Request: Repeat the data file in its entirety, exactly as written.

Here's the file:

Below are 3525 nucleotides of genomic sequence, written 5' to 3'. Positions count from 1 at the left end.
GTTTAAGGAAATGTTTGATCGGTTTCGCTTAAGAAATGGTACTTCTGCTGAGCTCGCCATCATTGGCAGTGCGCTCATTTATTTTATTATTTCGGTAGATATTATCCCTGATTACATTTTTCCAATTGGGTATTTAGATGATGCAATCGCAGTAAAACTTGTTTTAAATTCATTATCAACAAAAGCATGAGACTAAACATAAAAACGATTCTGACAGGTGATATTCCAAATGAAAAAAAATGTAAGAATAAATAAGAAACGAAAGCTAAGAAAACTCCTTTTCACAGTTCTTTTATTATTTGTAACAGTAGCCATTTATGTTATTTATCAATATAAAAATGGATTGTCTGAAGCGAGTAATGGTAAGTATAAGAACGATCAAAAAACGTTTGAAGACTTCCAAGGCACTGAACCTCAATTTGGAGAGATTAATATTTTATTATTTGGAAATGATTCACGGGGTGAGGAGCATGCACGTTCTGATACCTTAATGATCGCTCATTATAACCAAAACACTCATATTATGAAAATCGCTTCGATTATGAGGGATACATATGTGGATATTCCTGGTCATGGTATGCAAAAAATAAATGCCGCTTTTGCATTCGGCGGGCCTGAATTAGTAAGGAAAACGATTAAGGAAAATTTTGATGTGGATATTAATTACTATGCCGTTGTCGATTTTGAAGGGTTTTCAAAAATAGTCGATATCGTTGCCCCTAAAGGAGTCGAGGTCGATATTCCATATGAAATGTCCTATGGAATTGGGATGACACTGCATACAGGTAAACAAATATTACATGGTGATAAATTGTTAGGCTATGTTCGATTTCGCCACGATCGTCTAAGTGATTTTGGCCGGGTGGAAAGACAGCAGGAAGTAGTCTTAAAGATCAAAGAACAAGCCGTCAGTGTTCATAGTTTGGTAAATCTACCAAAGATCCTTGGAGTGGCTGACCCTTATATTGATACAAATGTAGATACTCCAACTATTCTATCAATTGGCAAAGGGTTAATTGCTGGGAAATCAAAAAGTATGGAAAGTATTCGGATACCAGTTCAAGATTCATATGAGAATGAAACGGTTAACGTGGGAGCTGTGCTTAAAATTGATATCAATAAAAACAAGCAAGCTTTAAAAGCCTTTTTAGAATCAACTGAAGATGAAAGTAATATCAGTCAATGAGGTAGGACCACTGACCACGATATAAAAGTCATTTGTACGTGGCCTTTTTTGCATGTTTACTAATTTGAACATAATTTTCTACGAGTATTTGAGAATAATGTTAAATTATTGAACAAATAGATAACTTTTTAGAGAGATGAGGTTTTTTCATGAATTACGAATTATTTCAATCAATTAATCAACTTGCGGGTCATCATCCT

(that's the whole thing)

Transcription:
Below are 3525 nucleotides of genomic sequence, written 5' to 3'. Positions count from 1 at the left end.
GTTTAAGGAAATGTTTGATCGGTTTCGCTTAAGAAATGGTACTTCTGCTGAGCTCGCCATCATTGGCAGTGCGCTCATTTATTTTATTATTTCGGTAGATATTATCCCTGATTACATTTTTCCAATTGGGTATTTAGATGATGCAATCGCAGTAAAACTTGTTTTAAATTCATTATCAACAAAAGCATGAGACTAAACATAAAAACGATTCTGACAGGTGATATTCCAAATGAAAAAAAATGTAAGAATAAATAAGAAACGAAAGCTAAGAAAACTCCTTTTCACAGTTCTTTTATTATTTGTAACAGTAGCCATTTATGTTATTTATCAATATAAAAATGGATTGTCTGAAGCGAGTAATGGTAAGTATAAGAACGATCAAAAAACGTTTGAAGACTTCCAAGGCACTGAACCTCAATTTGGAGAGATTAATATTTTATTATTTGGAAATGATTCACGGGGTGAGGAGCATGCACGTTCTGATACCTTAATGATCGCTCATTATAACCAAAACACTCATATTATGAAAATCGCTTCGATTATGAGGGATACATATGTGGATATTCCTGGTCATGGTATGCAAAAAATAAATGCCGCTTTTGCATTCGGCGGGCCTGAATTAGTAAGGAAAACGATTAAGGAAAATTTTGATGTGGATATTAATTACTATGCCGTTGTCGATTTTGAAGGGTTTTCAAAAATAGTCGATATCGTTGCCCCTAAAGGAGTCGAGGTCGATATTCCATATGAAATGTCCTATGGAATTGGGATGACACTGCATACAGGTAAACAAATATTACATGGTGATAAATTGTTAGGCTATGTTCGATTTCGCCACGATCGTCTAAGTGATTTTGGCCGGGTGGAAAGACAGCAGGAAGTAGTCTTAAAGATCAAAGAACAAGCCGTCAGTGTTCATAGTTTGGTAAATCTACCAAAGATCCTTGGAGTGGCTGACCCTTATATTGATACAAATGTAGATACTCCAACTATTCTATCAATTGGCAAAGGGTTAATTGCTGGGAAATCAAAAAGTATGGAAAGTATTCGGATACCAGTTCAAGATTCATATGAGAATGAAACGGTTAACGTGGGAGCTGTGCTTAAAATTGATATCAATAAAAACAAGCAAGCTTTAAAAGCCTTTTTAGAATCAACTGAAGATGAAAGTAATATCAGTCAATGAGGTAGGACCACTGACCACGATATAAAAGTCATTTGTACGTGGCCTTTTTTGCATGTTTACTAATTTGAACATAATTTTCTACGAGTATTTGAGAATAATGTTAAATTATTGAACAAATAGATAACTTTTTAGAGAGATGAGGTTTTTTCATGAATTACGAATTATTTCAATCAATTAATCAACTTGCGGGTCATCATCCT